Andrew and Nigel are playing in a PTQ. Andrew has a 4/4 Polis Crusher and Nigel controls a tapped 2/2 Staunch-Hearted Warrior. Andrew moves to his combat phase and attacks with his Polis Crusher. During the Declare Attackers Step, Nigel casts Savage Surge targetting his Staunch-Hearted Warrior, to which Andrew says ‘OK’. Nigel then untaps his creature, pushes it toward the Polis Crusher, looks around and finds a die, searches for the 2, and says ‘block’ as he puts the die on his card.
Andrew calls ‘Judge!” and explains to you that he thinks that Nigel missed his chance to resolve the Heroic trigger on Staunch-Hearted Warrior.
What do you do? What is the appropriate infraction, penalty and fix?
Judges, feel free to discuss this scenario on Judge Apps!Answer
The definition for missing a non-detrimental trigger is as follows:
A triggered ability that causes a change in the visible game state (including life totals) or requires a choice upon resolution: The controller must take the appropriate physical action or make it clear what the action taken or choice made is before taking any game actions (such as casting a sorcery spell or explicitly moving to the next step or phase) that can be taken only after the triggered ability should have resolved.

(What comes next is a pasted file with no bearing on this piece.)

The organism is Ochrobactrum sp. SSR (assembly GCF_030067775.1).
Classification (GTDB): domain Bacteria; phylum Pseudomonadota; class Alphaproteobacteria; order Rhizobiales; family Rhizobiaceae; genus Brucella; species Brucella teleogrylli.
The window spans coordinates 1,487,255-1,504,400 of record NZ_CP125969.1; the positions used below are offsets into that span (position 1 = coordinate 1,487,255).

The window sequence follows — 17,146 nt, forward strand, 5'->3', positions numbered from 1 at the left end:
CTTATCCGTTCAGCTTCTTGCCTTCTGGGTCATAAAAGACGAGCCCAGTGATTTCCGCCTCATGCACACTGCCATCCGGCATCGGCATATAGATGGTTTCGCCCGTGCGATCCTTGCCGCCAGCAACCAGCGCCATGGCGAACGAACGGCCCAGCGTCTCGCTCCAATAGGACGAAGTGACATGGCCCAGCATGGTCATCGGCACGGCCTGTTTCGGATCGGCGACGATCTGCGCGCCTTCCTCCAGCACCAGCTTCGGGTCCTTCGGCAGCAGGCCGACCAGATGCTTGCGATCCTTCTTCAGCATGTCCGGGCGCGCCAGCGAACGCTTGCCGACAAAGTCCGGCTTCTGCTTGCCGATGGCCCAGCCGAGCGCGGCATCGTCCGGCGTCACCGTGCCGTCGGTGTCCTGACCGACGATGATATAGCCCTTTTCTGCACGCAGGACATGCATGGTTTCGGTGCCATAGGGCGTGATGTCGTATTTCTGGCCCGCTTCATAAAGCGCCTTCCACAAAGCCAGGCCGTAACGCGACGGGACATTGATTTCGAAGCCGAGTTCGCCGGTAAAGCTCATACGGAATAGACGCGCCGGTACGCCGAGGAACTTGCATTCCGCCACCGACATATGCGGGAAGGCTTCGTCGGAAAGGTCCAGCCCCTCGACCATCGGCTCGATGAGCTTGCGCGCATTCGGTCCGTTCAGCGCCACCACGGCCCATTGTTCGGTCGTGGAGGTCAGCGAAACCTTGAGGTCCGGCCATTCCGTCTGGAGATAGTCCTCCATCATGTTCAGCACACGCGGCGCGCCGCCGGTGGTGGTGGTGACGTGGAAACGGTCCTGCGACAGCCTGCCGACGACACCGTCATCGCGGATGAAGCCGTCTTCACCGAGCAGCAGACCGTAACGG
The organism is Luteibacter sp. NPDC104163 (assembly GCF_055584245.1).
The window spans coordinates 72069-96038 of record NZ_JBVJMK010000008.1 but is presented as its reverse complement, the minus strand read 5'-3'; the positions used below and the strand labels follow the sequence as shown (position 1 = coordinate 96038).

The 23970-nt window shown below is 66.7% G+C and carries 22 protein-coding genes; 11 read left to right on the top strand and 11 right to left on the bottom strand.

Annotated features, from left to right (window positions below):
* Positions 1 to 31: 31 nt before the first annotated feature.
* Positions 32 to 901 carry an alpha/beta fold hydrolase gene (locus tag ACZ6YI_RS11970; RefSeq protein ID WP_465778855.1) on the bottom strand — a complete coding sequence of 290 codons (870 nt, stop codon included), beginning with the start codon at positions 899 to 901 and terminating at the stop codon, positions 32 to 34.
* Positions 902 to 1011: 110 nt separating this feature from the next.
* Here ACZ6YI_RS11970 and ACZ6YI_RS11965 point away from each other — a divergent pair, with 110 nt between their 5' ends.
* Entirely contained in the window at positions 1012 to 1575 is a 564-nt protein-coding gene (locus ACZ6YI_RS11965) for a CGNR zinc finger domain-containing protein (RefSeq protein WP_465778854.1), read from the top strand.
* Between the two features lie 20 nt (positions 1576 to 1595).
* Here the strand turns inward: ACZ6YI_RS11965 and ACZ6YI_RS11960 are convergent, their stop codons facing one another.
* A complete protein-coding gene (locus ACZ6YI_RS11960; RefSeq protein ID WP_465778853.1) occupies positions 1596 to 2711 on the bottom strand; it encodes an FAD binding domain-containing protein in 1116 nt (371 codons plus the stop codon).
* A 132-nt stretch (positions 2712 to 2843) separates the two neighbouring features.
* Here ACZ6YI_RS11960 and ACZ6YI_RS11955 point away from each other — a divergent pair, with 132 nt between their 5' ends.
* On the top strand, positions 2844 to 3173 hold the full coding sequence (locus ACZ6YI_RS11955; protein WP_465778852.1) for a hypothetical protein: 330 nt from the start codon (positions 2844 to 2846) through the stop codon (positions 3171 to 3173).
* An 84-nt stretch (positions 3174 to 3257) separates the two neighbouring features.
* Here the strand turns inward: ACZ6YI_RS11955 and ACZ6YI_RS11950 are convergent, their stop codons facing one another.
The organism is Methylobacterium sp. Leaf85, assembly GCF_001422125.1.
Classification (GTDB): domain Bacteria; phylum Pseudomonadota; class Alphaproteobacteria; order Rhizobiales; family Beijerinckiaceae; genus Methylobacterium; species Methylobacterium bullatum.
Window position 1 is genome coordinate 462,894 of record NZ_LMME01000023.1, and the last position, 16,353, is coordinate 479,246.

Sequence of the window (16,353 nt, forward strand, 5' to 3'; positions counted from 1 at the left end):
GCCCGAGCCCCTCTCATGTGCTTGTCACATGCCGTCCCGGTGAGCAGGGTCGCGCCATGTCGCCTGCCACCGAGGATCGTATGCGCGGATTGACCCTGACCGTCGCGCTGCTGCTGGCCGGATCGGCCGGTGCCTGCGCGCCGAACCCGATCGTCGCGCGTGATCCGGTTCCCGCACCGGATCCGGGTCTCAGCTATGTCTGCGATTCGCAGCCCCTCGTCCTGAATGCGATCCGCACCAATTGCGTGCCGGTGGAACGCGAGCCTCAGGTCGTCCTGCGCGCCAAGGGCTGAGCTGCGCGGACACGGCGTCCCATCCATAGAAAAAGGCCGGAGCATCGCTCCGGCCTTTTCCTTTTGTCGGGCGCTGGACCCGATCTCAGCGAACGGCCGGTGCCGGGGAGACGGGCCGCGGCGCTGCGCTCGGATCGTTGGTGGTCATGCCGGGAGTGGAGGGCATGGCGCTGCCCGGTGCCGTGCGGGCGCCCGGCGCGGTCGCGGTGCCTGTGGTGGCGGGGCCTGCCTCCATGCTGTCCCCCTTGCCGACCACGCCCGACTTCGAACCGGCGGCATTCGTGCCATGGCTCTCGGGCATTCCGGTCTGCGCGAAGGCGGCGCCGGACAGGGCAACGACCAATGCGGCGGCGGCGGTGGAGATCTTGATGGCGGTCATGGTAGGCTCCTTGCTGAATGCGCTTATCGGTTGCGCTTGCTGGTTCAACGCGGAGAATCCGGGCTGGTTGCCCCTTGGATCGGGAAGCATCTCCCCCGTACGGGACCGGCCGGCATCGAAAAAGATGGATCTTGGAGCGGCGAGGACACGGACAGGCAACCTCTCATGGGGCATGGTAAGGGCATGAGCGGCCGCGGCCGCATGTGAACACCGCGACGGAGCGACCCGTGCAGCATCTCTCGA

Here, Savage Surge untapping the card is clearly a game action that can only occur after the point when the heroic trigger should have resolved.
However Nigel, having clearly demonstrated awareness of the heroic trigger, is resolving the two different actions in an improper order. This fits the definition for OoOS:
The Out-of-Order Sequencing rules (MTR section 4.3) may also be applicable, especially as they relate to batches of actions or resolving items on the stack in an improper order.
Nigel is allowed to put the counters on his creature and no penalty is given. If Andrew still wishes to intervene (such as trying to tap the Warrior again before blockers are declared) then the whole stack should be resolved one effect at a time in the proper order.
Despite this appearing to be a missed trigger at first, OoOS means he isn’t actually guilty of GPE- MT.
Nigel did not place his counters on at the exact moment he should, but whilst we expect players to play accurately, this level of detail can be frequently overlooked and should not be unduly penalised. Out of Order Sequencing allows a degree of leeway in resolving a series of actions as long as it is clear that the player had demonstrated awareness of all of them. OoOS should not used to retroactively resolve a forgotten trigger.